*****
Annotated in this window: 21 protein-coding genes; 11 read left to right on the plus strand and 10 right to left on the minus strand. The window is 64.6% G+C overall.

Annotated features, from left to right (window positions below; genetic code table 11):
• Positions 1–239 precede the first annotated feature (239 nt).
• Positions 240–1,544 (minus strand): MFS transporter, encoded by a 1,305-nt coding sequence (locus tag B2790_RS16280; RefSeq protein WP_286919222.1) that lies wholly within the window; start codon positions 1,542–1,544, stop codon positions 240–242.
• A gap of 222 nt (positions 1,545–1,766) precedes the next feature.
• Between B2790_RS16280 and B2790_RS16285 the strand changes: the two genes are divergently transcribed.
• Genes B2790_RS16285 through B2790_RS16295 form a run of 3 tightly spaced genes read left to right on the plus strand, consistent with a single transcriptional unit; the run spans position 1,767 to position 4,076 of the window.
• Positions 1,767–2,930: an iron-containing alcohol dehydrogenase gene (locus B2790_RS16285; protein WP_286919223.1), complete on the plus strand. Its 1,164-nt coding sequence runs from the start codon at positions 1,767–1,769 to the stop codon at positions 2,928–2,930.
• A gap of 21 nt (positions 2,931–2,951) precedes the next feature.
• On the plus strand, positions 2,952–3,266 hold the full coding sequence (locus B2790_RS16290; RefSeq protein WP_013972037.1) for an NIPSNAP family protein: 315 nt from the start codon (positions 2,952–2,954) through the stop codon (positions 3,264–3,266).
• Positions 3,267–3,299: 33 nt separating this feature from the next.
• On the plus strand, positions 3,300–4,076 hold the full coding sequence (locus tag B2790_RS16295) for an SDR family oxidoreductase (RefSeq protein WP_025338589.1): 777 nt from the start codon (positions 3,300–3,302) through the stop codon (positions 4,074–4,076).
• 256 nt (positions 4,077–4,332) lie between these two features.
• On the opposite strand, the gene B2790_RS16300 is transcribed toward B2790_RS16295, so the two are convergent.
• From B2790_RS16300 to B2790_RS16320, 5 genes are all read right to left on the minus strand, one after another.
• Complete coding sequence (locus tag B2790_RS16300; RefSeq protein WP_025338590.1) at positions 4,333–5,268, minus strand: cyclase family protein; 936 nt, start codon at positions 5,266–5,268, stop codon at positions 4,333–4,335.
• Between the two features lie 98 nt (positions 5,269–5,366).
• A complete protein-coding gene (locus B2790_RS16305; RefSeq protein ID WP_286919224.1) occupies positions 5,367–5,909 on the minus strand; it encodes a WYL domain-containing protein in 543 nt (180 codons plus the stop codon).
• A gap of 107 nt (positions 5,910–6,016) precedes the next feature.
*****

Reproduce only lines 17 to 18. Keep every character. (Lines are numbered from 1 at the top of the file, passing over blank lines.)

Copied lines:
• Between the two features lie 98 nt (positions 5,269–5,366).
• A complete protein-coding gene (locus B2790_RS16305; RefSeq protein ID WP_286919224.1) occupies positions 5,367–5,909 on the minus strand; it encodes a WYL domain-containing protein in 543 nt (180 codons plus the stop codon).